posted on Apr, 18 2006 @ 04:25 PM
Actually, back when professional leagues were forming, I don't think that they even had conferences. I don't have time to research that right now,
but I am pretty sure that is the case. So yeah, why not throw away the whole idea of conferences? What meaning do they hold, anyway?
That wasn't my original intention, though. My idea is, if you are under .500, you don't deserve to be in the playoffs. Period. If your team does
not have a winning record, you are, by definition, a losing team. Therefore, your team does not deserve the recognition, or the financial benefits,
of being in the playoffs.
My plan goes something like this. I will use the 2003-04 NBA season as an example, it fits my arguement well. And my team got the shaft.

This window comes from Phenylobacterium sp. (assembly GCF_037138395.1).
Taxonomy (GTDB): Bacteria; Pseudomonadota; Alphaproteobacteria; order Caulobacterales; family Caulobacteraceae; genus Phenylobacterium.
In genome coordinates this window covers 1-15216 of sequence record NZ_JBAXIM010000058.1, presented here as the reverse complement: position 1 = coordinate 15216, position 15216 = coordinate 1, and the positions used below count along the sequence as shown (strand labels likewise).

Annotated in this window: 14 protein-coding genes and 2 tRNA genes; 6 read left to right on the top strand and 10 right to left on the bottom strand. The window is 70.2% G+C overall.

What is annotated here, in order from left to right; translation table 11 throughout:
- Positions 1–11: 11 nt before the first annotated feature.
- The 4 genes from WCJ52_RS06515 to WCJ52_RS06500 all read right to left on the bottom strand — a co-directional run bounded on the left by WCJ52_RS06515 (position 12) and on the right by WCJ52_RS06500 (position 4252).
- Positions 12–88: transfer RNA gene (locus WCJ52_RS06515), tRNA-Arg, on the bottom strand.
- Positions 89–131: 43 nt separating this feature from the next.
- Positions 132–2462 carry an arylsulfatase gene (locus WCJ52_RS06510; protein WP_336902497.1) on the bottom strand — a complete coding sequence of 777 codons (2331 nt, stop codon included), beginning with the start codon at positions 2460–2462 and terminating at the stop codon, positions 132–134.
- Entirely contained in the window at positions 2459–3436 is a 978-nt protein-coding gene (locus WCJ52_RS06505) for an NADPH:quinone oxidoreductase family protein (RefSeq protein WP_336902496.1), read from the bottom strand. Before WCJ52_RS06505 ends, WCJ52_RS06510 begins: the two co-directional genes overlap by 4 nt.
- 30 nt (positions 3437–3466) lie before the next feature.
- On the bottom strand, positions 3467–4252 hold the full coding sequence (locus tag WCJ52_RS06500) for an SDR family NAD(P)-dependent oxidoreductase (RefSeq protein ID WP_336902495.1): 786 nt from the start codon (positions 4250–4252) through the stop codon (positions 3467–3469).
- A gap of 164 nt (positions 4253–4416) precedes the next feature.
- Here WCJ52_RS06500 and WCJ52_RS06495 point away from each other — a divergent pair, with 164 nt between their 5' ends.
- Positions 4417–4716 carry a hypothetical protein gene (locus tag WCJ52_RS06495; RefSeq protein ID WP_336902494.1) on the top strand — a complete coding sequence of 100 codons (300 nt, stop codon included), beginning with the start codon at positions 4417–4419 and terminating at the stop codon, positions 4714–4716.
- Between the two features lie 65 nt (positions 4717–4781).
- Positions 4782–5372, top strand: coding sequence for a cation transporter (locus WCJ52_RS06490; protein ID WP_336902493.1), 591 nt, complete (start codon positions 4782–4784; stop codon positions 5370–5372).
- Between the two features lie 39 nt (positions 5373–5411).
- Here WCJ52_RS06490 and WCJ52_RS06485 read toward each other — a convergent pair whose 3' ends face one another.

The final standings (and playoff seedings) were like this, followed by thier records:
1 Indiana 61-21
2 New Jersey 47-35
3 Detroit 54-28
4 Miami 42-40
5 New Orleans 41-41
6 Milwaukee 41-41
7 New York 39-43
8 Boston 36-46
1 Minnesota 58-24
2 Lakers 56-26
3 San Antonio 57-25
4 Sacramento 55-27
5 Dallas 52-30
6 Memphis 50-32
7 Houston 45-37
8 Denver 43-39
9 Utah 42-40
10 Portland 41-41
I suggest that New York and Boston did not deserve to be there, but Utah and Portland did. In this case, we would make Utah the 7th seed and Portland
the 8th seed, in the East, making them play the top 2 teams in the East, Indiana and New Jersey. (although an arguement could have been made for
Detroit) There is no way
that there would have been an upset in these series, but the lower seeded teams would have gotten the recognition,
experience, and financial benefits that they deserved.